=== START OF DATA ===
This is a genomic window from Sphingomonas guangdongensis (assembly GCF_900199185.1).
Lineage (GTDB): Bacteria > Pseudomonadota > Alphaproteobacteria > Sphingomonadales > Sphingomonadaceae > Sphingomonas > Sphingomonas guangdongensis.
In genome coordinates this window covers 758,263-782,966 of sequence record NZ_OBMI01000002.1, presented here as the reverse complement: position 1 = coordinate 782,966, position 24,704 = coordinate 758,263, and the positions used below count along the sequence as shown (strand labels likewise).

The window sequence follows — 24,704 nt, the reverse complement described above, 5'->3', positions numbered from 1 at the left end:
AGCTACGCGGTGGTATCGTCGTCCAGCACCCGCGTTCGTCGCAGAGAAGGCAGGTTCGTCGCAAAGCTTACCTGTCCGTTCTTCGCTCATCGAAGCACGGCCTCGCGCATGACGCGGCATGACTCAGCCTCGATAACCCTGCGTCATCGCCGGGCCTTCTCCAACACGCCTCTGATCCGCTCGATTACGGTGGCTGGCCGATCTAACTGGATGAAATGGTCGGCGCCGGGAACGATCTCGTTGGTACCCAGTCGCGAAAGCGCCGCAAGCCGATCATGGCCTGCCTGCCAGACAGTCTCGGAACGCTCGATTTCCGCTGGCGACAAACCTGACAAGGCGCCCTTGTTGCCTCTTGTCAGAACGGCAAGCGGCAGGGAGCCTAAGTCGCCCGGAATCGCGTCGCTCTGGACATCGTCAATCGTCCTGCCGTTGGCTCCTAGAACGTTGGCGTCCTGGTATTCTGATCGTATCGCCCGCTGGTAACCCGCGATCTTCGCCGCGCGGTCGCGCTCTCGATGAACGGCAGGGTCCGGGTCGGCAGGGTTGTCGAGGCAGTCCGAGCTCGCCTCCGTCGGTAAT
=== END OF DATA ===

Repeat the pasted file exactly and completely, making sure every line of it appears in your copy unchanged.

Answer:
This is a genomic window from Sphingomonas guangdongensis (assembly GCF_900199185.1).
Lineage (GTDB): Bacteria > Pseudomonadota > Alphaproteobacteria > Sphingomonadales > Sphingomonadaceae > Sphingomonas > Sphingomonas guangdongensis.
In genome coordinates this window covers 758,263-782,966 of sequence record NZ_OBMI01000002.1, presented here as the reverse complement: position 1 = coordinate 782,966, position 24,704 = coordinate 758,263, and the positions used below count along the sequence as shown (strand labels likewise).

The window sequence follows — 24,704 nt, the reverse complement described above, 5'->3', positions numbered from 1 at the left end:
AGCTACGCGGTGGTATCGTCGTCCAGCACCCGCGTTCGTCGCAGAGAAGGCAGGTTCGTCGCAAAGCTTACCTGTCCGTTCTTCGCTCATCGAAGCACGGCCTCGCGCATGACGCGGCATGACTCAGCCTCGATAACCCTGCGTCATCGCCGGGCCTTCTCCAACACGCCTCTGATCCGCTCGATTACGGTGGCTGGCCGATCTAACTGGATGAAATGGTCGGCGCCGGGAACGATCTCGTTGGTACCCAGTCGCGAAAGCGCCGCAAGCCGATCATGGCCTGCCTGCCAGACAGTCTCGGAACGCTCGATTTCCGCTGGCGACAAACCTGACAAGGCGCCCTTGTTGCCTCTTGTCAGAACGGCAAGCGGCAGGGAGCCTAAGTCGCCCGGAATCGCGTCGCTCTGGACATCGTCAATCGTCCTGCCGTTGGCTCCTAGAACGTTGGCGTCCTGGTATTCTGATCGTATCGCCCGCTGGTAACCCGCGATCTTCGCCGCGCGGTCGCGCTCTCGATGAACGGCAGGGTCCGGGTCGGCAGGGTTGTCGAGGCAGTCCGAGCTCGCCTCCGTCGGTAAT